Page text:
We've long warned about the dangers that electronic voting and tabulation systems pose to our democracy, not just from simple insider attacks and domestic hacking, but also from foreign governments and other, even shadier entities.
In 2009, just by way of one of scores (if not hundreds) of examples, we covered the chilling presentation given by the CIA's cybersecurity expert Steven Stigall to a panel convened by the U.S. Election Assistance Commission (EAC) during a field hearing in Orlando, FL. Stigalll warned at the time: "You heard the old adage 'follow the money. I follow the vote. And wherever the vote becomes an electron and touches a computer, that's an opportunity for a malicious actor potentially to...make bad things happen."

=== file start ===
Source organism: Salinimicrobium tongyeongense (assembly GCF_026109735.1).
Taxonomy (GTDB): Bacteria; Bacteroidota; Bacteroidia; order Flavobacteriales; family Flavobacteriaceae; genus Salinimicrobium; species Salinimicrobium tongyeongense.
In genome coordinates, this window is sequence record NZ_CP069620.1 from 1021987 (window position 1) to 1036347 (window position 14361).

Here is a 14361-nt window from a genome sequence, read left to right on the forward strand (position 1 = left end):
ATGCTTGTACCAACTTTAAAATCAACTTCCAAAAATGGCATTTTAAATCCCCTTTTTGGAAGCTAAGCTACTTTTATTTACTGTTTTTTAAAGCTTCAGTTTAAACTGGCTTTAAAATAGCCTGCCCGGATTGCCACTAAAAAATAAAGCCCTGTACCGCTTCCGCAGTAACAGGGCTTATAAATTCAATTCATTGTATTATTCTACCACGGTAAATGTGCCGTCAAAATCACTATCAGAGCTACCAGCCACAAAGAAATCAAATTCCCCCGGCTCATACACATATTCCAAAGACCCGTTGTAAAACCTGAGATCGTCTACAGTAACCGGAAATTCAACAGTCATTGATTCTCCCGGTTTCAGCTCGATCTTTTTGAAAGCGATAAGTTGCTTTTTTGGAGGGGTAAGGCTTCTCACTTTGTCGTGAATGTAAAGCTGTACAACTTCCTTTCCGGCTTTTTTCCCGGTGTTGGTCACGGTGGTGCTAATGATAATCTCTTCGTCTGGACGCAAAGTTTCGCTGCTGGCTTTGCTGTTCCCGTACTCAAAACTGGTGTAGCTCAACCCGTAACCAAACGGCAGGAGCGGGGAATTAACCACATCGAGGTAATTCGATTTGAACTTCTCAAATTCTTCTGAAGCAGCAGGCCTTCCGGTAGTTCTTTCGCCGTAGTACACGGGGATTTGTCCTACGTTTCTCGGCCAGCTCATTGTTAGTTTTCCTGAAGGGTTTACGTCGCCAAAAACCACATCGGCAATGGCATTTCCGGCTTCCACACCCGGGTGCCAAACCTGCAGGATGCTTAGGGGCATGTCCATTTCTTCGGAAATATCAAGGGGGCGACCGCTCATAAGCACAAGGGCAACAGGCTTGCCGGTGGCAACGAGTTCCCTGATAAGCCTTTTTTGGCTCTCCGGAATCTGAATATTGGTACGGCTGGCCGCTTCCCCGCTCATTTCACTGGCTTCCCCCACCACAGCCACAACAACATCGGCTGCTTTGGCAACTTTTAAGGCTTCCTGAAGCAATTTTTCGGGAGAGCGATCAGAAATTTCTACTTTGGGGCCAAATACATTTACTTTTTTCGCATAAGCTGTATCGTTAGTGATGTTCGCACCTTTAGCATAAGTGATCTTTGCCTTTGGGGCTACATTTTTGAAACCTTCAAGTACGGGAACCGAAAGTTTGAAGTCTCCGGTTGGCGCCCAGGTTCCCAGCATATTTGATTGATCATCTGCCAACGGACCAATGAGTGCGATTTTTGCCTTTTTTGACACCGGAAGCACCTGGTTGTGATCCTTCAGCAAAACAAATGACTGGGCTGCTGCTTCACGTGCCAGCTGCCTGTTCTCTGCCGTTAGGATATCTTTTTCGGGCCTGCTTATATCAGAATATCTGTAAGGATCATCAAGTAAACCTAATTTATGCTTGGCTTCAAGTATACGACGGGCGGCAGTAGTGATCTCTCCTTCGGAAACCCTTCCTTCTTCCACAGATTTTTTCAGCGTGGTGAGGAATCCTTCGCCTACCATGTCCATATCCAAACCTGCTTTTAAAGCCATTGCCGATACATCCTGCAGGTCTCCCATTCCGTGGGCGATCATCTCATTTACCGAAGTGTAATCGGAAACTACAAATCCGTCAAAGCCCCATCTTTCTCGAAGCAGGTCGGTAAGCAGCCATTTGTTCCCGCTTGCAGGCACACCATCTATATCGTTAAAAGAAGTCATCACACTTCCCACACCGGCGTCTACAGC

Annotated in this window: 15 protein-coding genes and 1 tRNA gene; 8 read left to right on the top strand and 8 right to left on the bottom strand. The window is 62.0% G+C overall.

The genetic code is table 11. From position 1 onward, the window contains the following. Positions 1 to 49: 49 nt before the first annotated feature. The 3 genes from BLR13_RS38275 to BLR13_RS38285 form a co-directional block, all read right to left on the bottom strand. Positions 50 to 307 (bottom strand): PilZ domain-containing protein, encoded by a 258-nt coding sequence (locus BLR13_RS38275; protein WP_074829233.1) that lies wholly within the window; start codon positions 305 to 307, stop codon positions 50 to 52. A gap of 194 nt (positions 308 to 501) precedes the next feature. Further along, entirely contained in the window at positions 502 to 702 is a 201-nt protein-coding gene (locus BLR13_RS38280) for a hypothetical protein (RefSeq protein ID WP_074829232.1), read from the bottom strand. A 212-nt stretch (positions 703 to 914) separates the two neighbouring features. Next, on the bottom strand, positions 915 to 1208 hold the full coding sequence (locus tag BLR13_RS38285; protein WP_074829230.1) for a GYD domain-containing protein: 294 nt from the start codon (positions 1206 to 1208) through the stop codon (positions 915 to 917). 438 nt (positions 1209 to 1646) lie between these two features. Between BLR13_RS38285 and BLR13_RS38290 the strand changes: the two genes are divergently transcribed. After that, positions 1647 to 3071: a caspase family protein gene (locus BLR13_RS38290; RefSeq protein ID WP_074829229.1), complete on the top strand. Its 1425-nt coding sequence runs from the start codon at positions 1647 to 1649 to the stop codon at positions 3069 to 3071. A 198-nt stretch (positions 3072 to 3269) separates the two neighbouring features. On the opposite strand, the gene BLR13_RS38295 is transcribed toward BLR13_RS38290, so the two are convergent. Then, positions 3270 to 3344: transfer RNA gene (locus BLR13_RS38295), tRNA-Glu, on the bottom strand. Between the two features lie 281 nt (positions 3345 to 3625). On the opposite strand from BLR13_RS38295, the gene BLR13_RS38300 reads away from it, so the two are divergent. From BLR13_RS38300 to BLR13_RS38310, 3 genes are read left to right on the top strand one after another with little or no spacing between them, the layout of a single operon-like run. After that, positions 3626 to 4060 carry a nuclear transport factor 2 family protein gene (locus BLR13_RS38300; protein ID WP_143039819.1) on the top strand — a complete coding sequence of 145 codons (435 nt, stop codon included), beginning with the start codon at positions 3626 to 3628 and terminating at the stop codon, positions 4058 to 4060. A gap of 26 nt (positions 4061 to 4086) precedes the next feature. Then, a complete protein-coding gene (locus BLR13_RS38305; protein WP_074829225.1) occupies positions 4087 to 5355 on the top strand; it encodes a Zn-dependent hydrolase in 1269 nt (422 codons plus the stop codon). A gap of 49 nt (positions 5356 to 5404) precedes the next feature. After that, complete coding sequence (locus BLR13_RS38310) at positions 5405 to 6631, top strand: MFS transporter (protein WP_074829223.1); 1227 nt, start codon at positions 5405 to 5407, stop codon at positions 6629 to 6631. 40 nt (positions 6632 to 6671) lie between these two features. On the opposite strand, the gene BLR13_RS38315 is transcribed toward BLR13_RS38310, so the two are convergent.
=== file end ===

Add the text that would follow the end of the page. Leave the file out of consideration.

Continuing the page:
"For several years," Stigall said, according to the transcript [WORD], "I've worked with others in my organization to try and identify foreign threats, emphasis on 'foreign threats,' to important U.S. computer systems. A few years ago it occurred to us that that should include potential foreign threats to the computers upon which our elections in this country are increasingly dependent."
Well, funny thing. Remember that Osama Bin Laden guy? On Thursday, The Hill and others published a list [PDF] of about forty English-language books said to have been found at Bin Laden's compound when he was killed. Among them, amusingly enough, were "9/11 conspiracy theory" books. Another was the New York Times best-seller The Best Democracy Money Can Buy by our friend, investigative reporter Greg Palast.
Interesting. But look at what else showed is said to have been found on Osama's bookshelf...